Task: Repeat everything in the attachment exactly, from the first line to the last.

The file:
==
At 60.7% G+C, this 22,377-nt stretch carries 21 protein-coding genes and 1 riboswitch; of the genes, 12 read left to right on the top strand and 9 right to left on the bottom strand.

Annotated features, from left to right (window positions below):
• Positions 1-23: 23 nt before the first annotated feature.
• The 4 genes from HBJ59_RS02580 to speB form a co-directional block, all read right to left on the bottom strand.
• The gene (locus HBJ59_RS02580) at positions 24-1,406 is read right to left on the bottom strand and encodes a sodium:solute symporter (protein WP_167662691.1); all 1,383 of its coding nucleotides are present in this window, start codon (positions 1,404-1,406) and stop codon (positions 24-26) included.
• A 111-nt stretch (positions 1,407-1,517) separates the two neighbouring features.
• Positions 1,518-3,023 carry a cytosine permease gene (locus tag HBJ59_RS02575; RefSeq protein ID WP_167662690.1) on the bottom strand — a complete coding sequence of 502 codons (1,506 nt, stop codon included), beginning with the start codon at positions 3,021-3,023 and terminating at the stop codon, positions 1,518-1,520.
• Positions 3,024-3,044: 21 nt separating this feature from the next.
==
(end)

At 60.7% G+C, this 22,377-nt stretch carries 21 protein-coding genes and 1 riboswitch; of the genes, 12 read left to right on the top strand and 9 right to left on the bottom strand.

Annotated features, from left to right (window positions below):
• Positions 1-23: 23 nt before the first annotated feature.
• The 4 genes from HBJ59_RS02580 to speB form a co-directional block, all read right to left on the bottom strand.
• The gene (locus HBJ59_RS02580) at positions 24-1,406 is read right to left on the bottom strand and encodes a sodium:solute symporter (protein WP_167662691.1); all 1,383 of its coding nucleotides are present in this window, start codon (positions 1,404-1,406) and stop codon (positions 24-26) included.
• A 111-nt stretch (positions 1,407-1,517) separates the two neighbouring features.
• Positions 1,518-3,023 carry a cytosine permease gene (locus tag HBJ59_RS02575; RefSeq protein ID WP_167662690.1) on the bottom strand — a complete coding sequence of 502 codons (1,506 nt, stop codon included), beginning with the start codon at positions 3,021-3,023 and terminating at the stop codon, positions 1,518-1,520.
• Positions 3,024-3,044: 21 nt separating this feature from the next.